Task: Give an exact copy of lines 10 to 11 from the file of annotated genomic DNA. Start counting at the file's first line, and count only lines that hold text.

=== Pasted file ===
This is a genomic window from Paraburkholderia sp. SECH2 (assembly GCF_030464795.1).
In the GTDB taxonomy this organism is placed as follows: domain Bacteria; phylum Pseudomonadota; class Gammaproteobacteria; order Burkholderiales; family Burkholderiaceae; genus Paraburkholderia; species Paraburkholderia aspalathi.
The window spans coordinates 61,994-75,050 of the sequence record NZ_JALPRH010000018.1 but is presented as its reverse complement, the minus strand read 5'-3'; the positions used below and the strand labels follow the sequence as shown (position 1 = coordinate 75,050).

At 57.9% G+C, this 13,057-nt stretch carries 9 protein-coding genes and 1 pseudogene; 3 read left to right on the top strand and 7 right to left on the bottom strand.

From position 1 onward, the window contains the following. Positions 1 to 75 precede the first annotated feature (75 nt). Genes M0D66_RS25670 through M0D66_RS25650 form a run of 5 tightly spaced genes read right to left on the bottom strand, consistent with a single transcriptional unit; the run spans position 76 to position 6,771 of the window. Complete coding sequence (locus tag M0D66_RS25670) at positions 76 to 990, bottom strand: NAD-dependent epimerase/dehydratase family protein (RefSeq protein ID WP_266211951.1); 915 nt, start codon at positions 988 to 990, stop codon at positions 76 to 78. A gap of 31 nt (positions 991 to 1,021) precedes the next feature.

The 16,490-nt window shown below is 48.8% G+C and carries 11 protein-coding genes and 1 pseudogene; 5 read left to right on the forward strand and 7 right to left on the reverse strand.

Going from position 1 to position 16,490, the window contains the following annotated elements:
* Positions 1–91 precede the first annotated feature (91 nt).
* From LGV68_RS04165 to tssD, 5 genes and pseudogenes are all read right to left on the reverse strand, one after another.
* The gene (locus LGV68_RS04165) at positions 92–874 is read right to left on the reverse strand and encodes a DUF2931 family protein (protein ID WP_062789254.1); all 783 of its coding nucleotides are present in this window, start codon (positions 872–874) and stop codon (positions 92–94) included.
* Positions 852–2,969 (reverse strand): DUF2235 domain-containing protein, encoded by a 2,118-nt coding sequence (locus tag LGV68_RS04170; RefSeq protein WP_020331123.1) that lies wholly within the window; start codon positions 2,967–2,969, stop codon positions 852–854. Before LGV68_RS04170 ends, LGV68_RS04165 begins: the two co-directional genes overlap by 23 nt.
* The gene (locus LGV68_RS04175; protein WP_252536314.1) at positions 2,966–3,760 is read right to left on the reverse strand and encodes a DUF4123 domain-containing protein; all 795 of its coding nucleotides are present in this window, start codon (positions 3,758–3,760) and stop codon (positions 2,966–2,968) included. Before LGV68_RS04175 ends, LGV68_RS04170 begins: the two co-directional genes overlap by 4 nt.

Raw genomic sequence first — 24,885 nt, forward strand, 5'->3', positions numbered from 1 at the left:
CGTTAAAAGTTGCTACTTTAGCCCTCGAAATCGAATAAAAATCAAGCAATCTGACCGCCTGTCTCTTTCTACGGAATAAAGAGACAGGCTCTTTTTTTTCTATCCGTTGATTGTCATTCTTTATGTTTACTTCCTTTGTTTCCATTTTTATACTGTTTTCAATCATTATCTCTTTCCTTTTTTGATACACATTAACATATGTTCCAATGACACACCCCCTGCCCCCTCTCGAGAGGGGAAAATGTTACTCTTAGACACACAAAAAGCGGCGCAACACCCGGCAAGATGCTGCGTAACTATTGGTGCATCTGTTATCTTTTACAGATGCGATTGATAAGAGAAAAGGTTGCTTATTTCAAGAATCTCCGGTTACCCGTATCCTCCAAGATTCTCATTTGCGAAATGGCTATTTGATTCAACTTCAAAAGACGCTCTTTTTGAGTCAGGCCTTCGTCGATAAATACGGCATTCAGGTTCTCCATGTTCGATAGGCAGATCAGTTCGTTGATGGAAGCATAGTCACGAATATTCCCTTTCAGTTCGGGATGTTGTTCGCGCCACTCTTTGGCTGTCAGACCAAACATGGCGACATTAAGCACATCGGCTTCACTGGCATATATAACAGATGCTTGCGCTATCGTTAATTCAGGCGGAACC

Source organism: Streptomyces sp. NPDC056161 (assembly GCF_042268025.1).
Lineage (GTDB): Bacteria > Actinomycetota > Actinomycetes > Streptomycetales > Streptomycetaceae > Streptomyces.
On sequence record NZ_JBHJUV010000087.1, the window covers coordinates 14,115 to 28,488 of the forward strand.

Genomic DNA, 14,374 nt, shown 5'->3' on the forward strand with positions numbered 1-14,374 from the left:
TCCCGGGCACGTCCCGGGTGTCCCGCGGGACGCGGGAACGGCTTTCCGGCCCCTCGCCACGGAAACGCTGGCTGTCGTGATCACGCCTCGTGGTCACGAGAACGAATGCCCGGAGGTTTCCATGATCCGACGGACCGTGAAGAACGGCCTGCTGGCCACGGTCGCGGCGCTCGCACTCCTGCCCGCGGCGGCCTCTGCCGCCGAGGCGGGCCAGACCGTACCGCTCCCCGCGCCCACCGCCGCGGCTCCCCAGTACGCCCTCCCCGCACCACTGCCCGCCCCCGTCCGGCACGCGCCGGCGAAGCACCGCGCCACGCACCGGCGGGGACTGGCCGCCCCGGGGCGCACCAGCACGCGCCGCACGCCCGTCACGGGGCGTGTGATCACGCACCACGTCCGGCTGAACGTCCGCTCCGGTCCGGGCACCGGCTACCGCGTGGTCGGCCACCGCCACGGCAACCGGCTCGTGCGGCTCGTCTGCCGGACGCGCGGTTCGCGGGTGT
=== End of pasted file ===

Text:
* The gene (locus LGV68_RS04165) at positions 92–874 is read right to left on the reverse strand and encodes a DUF2931 family protein (protein ID WP_062789254.1); all 783 of its coding nucleotides are present in this window, start codon (positions 872–874) and stop codon (positions 92–94) included.
* Positions 852–2,969 (reverse strand): DUF2235 domain-containing protein, encoded by a 2,118-nt coding sequence (locus tag LGV68_RS04170; RefSeq protein WP_020331123.1) that lies wholly within the window; start codon positions 2,967–2,969, stop codon positions 852–854. Before LGV68_RS04170 ends, LGV68_RS04165 begins: the two co-directional genes overlap by 23 nt.